A rapt crowd sated on Kevin Pietersen and Ian Bell might have been still more enthused had Albert Craig been before them. Who he?
Albert Craig was a Yorkshire rhymester who deserted his wife and children and in the latter part of the 19th century and the early part of the 20th became a significant feature of the English cricket landscape. Craig sold poems at a penny a time, engaged with the crowds at Lord's and The Oval and at one time was as famous as – and as synonymous with cricket as – W G Grace. He wrote of Grace in one verse: "His finished play of yesterday was truly soul inspiring/When he appeared the people cheered: and mind he's worth admiring."
If not forgotten, he is no longer celebrated. Each day Craig would watch the game and overnight he would bring it to life in verse. Much better than doggerel, though not quite poetry in the strict sense, it captivated and was bought by thousands. And his life and times have been captured exhaustively and evocatively in a book, 'Captain of the Crowd', by Tony Laughton. If he existed today, of course, he would be out on his ear in no time.
Whispers down the ages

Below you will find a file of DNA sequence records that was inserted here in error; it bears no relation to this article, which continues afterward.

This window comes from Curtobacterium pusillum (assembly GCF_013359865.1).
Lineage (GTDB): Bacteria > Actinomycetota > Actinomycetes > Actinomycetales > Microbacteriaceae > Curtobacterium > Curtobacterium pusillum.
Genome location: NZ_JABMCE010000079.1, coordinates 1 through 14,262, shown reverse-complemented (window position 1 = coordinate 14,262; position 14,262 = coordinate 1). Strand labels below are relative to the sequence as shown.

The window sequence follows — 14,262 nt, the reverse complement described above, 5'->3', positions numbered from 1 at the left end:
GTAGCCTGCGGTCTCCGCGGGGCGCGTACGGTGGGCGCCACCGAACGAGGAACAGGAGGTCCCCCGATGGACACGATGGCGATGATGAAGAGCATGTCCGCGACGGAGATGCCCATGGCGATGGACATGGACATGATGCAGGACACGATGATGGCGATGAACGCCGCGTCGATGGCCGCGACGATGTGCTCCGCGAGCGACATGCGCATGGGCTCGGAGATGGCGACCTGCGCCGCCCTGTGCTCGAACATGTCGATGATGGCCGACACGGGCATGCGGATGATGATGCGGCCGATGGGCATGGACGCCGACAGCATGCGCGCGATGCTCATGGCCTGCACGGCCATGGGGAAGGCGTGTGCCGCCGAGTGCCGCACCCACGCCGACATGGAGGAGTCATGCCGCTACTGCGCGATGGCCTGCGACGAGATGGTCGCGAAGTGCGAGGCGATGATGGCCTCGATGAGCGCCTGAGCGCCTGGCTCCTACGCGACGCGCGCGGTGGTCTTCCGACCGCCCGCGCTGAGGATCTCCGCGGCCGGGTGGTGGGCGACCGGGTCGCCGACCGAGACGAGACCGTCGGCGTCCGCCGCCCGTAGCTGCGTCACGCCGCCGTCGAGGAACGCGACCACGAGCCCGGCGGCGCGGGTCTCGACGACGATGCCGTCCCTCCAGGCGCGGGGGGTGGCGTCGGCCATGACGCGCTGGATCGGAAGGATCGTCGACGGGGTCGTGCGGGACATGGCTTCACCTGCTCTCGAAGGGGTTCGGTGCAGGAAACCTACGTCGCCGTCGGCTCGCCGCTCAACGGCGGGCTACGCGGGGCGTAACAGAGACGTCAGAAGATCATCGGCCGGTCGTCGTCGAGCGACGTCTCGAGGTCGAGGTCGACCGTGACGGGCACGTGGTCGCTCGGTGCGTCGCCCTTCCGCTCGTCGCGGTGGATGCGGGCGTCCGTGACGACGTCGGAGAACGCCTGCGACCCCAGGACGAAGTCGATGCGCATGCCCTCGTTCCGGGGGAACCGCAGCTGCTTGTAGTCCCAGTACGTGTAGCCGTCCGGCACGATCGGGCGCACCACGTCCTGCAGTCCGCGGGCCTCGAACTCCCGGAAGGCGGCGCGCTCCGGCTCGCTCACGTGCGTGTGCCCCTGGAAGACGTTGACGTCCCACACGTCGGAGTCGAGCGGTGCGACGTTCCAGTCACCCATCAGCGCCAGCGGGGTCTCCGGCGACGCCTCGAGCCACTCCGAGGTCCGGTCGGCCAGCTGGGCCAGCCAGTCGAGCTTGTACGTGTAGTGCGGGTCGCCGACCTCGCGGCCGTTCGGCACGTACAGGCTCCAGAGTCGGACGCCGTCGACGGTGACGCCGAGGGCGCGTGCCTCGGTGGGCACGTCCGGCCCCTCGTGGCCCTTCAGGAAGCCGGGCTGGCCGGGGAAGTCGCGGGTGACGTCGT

There are times when it seems that MCC exist only to ensure they take advantage of any commercial opportunity going (hence their involvement in the formative plans for a new, nine-team, city-based Twenty20 League in England).
Lest we forget, they still care about their pastoral duties to the game at large. Part of this is the excellent audio archive they have established. Former BBC man and prolific cricket author David Rayvern Allen proposed its establishment three years ago and there are now at least 100 interviews in the archive.
Rayvern Allen has recruited fellow interviewers who have spoken to players, commentators and administrators from around the world. It will be a source of cricket history for a million years. In some ways, itis what MCC are for.
Act as a shining example
Chance to Shine (remember them?) have just set up Street Chance. This is about taking cricket to inner-city London, initially 10 boroughs where the implement of choice might be a knife rather than a bat. "We hope we can have a real effect on disaffected youth," said Wasim Khan of Chance to Shine. "We want to engage young people through cricket." They will be there for at least three years.
Normal services resumed
The Army play the Navy at Lord's for the first time in 36 years later this month. It is the centenary match, a one-dayer rather than the three it took in 1908 when Robert Poore, who played three Tests for South Africa, scored 62 for the Army, though not, somewhat bizarrely, T20. Are the services behind the times?